It’s not every day a press conference includes cannonballs and gummy bears.
Carthage College and HARIBO of America Inc., announced a multi-year partnership on Thursday that will establish the HARIBO Scholars Fund, providing financial support and educational opportunities for Carthage students from Wisconsin and Illinois.
The press conference was held on the deck of Carthage’s new HARIBO Pool. The event kicked off with a series of dives — forward, back, flips and other acrobatic leaps — from members of the Carthage men’s and women’s swim and dive teams.
“We’re always interested in doing new things here at Carthage and being creative,” Carthage president John Swallow said. “We’re glad to be beginning this partnership with HARIBO and to do it in the spirit of childlike fun and having a good time. It’s their brand. It’s what they’re all about.”
HARIBO, the original inventor of the gummi bear and maker of the classic “Goldbears,” has made a $250,000 gift to Carthage earmarked for annual scholarships for students who need financial assistance.
Swallow opened the event before giving way to several speakers including Carthage Athletic Director Nate Stewart, Carthage senior Emily Benitez, HARIBO Chief Financial Officer Wes Saber and HARIBO Chief Operating Officer Rick LaBerge.
Benitez, a 2017 St. Joseph Catholic Academy graduate, was the first recipient of the HARIBO Scholars Fund.
“Scholarships have helped me so much and taken so much weight off of my shoulders,” said Benitez, a neuroscience major. “I’ve had to work multiple jobs in order to pay for semesters. Scholarships, like this, have allowed me to pull back on that and really focus on my schooling.”
HARIBO, the fastest growing confectionary brand in the United States, officially broke ground in December on its 500,000-square-foot manufacturing plant in Pleasant Prairie. It will be one of the largest candy manufacturing sites in the United States.
Stewart told the entertaining story of how he and Saber were tasked by HARIBO’s Hans Riegel of Bonn, the grandson of HARIBO founder Hans Riegel Sr., to find a site for the manufacturing facility within close proximity to HARIBO’s U.S. headquarters in Rosemont, Ill.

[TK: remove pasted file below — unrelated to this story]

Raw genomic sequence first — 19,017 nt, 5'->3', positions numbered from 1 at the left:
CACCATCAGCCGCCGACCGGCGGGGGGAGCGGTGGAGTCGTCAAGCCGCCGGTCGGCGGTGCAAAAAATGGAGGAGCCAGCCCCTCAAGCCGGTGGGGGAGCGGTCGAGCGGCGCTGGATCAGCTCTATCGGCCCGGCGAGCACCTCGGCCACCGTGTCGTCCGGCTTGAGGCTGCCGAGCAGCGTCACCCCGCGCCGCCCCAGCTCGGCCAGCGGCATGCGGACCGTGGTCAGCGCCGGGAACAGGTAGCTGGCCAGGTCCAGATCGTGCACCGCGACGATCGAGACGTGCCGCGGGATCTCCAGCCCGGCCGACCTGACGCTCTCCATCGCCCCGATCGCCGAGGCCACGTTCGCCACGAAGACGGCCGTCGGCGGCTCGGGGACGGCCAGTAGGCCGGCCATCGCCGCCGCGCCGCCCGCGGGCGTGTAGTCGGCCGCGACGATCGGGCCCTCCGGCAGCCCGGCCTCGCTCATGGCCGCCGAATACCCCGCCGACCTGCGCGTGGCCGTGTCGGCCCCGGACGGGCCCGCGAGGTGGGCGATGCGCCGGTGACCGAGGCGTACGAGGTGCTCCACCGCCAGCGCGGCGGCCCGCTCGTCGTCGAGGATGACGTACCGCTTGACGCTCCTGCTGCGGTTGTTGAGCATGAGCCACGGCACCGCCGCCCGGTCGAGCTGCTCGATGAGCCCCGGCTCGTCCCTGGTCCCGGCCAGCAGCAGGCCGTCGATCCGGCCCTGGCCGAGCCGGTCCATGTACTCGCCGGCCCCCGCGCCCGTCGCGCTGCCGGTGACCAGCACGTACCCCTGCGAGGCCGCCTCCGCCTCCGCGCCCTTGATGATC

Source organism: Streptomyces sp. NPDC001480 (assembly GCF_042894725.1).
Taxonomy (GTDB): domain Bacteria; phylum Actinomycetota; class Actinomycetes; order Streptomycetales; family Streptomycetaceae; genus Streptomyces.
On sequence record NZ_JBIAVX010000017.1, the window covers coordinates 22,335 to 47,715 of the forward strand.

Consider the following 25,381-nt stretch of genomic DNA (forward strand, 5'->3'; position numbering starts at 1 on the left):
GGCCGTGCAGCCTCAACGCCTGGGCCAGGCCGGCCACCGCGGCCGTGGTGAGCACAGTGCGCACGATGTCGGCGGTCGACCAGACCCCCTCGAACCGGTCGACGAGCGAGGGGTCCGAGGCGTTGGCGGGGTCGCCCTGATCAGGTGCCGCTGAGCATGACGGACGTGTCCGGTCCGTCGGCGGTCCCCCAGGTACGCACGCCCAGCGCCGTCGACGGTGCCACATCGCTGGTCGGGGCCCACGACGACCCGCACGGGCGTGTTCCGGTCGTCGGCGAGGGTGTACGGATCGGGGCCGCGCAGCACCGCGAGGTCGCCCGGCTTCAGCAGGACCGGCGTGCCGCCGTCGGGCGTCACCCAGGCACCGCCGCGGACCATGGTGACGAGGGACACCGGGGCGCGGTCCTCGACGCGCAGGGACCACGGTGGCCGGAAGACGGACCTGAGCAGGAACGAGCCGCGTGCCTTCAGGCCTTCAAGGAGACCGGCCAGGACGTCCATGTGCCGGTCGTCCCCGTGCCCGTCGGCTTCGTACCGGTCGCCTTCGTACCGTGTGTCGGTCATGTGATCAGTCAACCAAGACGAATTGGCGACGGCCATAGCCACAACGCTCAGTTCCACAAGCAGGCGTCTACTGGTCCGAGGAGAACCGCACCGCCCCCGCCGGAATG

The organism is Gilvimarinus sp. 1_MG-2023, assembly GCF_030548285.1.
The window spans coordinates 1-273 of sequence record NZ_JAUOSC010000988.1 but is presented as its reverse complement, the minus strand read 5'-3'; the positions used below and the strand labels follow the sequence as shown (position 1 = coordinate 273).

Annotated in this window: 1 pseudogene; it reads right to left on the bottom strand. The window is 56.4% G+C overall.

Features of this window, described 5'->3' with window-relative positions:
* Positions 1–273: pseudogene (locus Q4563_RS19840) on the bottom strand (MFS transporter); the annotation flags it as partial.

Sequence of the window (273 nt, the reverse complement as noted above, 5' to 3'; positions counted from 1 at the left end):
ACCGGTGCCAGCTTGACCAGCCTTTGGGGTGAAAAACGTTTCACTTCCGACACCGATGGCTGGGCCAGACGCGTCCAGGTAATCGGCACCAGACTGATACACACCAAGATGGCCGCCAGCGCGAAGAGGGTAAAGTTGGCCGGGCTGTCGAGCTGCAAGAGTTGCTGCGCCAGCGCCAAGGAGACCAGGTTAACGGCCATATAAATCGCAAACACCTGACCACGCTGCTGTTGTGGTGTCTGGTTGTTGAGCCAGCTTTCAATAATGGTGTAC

After touring multiple locations in Illinois, Indiana and Wisconsin, Pleasant Prairie was presented as the Germany company’s top option.
“We looked at over 100 sites between three states,” LaBerge said. “I had all these spreadsheets and PowerPoint presentations. I said, “Mr. Riegel, I think we really want to recommend Kenosha, Wisconsin, as our new home. I have some great data to show you.”
Riegel wanted nothing to do with paperwork. Instead, he embarked on a six-hour tour through Kenosha.
“He said, ‘I want to see the community,” LaBerge said. “Let’s get in the car and start driving.”
“I kept saying, ‘Why are we doing this?,'” LaBerge said. “(Riegel) said, ‘I’m not building a factory, I’m becoming a part of the community.’ “
HARIBO has since become one of the most active members of the community with contributions and partnerships with numerous local organizations, businesses and universities.
HARIBO’s commitment to the region includes over $300 million — one of the largest direct investments by an international company in the state’s history — and a pledge to bring up to 385 jobs to the area with its first phase of construction.
“The community is exactly what drew us,” said Lauren Triffler, HARIBO Head of Corporate Communications. “For us, giving back to the community where we live and work, that’s part of our DNA. It’s been that way for 100 years. It’s that way in Germany. We wanted to have that same belief here.”
HARIBO is the acronym that comprises the founder’s name and the city in which the company was born (Bonn, Germany): HAns RIegel BOnn. The company is headquartered in Grafschaft, Germany.